E-Cigarettes – Smoking Health Risks – Top 5 Most Dangerous New Addiction
Some think that the Voluntary Tobacco Control Act of the united kingdom (VTCA) could be likened to the brand new smoking ban in some parts of the US, the Voluntary Tobacco Control Act. The act bans the sale of flavored tobacco and the usage of most of the many additives that are used to create tobacco products taste good. For example, there is a ban on the addition of certain flavoring agents to e-liquids. If the UK government can get this type of ban across the US, it could have a major effect on the volume of e-cigarette use.
There is also some concern concerning the long-term ramifications of e-cigarettes on health. Some experts claim that e-cigs have almost twice the quantity of harmful chemicals as compared with cigarettes, and that the chemicals cause cancer along with other diseases long-term. Many researchers argue that smoking is more harmful than taking an electronic puff, but they admit that there surely is no way to determine how much damage vaporized cigarettes do to the body over the long-term.
The British government claims that it has taken a “weed” spread the VTA and is focusing its efforts on regulating cigarette smoking instead. This isn’t entirely true, however. As smoking cigarettes is now classed as a criminal offence, the government can apply tougher laws and regulations to those that still smoke, including vapourisers. Because of this the VTA is largely a marketing stunt, with the British government probably hoping that other countries will follow suit and curb vaporizing cigarettes to be able to bring in more foreign tourism.
The study published in the British Medical Journal claims to possess evidence that suggests that e-cigs contain around five times more tar than cigarettes. This appears like a particularly frightening figure, since all but two of the world’s largest countries have laws against selling tobacco products which contain any tobacco at all. It also means that the number of individuals who are estimated to be using vaporisers each year is growing exponentially. As you may well know, a lot of people have trouble with nicotine withdrawal symptoms. If there have been only five times more tar in the average e-cigarette, then that might be worrying, however the study published in the British Medical Journal shows that there’s a lot more that needs to be worried about with regards to vaporising cigarettes.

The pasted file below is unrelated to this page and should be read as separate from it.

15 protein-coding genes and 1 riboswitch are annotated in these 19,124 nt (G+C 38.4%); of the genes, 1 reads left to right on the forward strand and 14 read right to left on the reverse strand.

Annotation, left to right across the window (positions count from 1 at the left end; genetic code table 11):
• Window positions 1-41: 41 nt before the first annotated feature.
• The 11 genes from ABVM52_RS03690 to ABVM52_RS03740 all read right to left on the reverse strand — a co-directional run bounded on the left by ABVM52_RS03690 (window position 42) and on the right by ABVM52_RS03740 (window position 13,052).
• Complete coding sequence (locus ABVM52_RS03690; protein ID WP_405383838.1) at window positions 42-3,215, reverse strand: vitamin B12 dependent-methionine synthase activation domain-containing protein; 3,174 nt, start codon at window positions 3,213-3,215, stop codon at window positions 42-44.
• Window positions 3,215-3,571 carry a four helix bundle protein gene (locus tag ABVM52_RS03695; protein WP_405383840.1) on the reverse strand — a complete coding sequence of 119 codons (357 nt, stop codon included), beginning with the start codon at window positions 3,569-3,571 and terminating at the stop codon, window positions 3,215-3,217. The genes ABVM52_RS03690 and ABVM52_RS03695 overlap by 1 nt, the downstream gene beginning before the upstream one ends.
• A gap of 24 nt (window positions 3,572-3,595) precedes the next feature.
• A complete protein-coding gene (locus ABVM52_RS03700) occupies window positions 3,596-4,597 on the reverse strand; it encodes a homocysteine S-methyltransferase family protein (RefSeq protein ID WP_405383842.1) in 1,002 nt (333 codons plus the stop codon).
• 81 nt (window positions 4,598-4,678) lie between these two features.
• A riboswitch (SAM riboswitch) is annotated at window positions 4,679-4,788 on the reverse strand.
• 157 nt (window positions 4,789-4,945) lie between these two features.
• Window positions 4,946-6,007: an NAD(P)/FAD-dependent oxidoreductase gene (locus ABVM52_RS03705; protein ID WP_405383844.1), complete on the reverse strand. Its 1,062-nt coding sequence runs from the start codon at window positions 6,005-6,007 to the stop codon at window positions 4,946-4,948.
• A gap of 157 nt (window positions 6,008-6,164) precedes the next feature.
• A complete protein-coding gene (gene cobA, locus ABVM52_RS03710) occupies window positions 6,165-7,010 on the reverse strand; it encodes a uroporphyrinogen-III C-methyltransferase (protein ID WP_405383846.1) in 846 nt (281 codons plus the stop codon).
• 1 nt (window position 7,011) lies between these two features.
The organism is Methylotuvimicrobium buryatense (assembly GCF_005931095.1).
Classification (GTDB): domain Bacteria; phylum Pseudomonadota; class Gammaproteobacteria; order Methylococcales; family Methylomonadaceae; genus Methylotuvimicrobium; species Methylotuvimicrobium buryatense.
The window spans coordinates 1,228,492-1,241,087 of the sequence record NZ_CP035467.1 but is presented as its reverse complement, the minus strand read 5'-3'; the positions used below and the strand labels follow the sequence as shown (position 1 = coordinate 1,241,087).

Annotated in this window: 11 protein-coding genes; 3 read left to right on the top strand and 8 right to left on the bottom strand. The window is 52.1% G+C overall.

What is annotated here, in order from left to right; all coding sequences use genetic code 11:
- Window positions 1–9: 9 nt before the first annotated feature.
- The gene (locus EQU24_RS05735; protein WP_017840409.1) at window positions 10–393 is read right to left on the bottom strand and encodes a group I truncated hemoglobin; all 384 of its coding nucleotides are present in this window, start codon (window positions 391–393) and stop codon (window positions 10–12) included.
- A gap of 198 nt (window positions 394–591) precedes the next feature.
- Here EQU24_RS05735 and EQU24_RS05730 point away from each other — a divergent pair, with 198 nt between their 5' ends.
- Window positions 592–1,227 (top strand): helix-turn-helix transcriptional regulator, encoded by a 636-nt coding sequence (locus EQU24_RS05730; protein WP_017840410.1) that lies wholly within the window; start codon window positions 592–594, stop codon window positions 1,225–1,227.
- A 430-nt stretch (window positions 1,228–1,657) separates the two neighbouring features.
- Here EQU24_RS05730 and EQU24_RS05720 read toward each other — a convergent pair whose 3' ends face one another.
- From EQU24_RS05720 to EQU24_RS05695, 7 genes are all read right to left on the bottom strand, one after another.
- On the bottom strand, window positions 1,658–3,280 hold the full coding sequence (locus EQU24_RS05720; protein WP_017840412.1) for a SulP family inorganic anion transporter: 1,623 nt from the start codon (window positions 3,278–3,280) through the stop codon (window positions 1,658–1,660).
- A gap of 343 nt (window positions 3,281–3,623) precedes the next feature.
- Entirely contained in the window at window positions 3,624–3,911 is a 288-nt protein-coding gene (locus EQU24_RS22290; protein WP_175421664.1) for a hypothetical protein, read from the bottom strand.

The study viewed both children, and adults, and found that long-term users of electronic cigarettes had higher incidences of chronic bronchitis and asthma. In addition they had significantly increased chances of having a vapinger stroke. As the authors don’t think that was caused solely by the electronic cigarettes, they believe that the combination of increased tar and nicotine might be a cause. The results are inconclusive, but the authors state that more research is necessary.
The second paper published today looks at the next of the smoking tobacco dangers: youth smoking prevalence. This time around the focus is on the long-term effects of e-cigarettes on adolescent smoking prevalence. As we’ve known for quite a while now, there are significant links between long-term usage of any tobacco product, including cigarettes, and youth smoking prevalence. The analysis compared the rates of adolescent smoking prevalence prior to the availability of electric cigarettes and the rates of adult smoking prevalence and found quite strong evidence that e-cigarette use was a contributing factor.
When looking at the second major danger that is connected with vapourising cigarettes, the researchers found one more reason to be concerned. That danger may be the potential short-term unwanted effects of long-term use. The effects on brain development are particularly worrying, as the brains of teenagers and children are still developing, and may not be able to fully process all the toxins within the e-arette smoke. The short-term effects of smoking on brain development can range between increased attention problems, to lack of memory, to increased moodiness.
While each one of these risks might seem worrying, one area that is not usually considered is that of teenage lung injury. E-smoking is really a leading reason behind chronic bronchitis, the leading cause of childhood asthma. Among those using e-cigarettes regularly, the chance of getting chronic bronchitis is significantly increased. Although it isn’t known exactly why, the consensus seems to point to the truth that e-cigarette use increases the rate of airflow through the airways, which increases the likelihood of trapping airborne irritants and pathogens in the lungs. The long-term consequences of this sort of lung injury are unknown, but e-cigarettes might turn out to be an important reason behind chronic bronchitis down the road.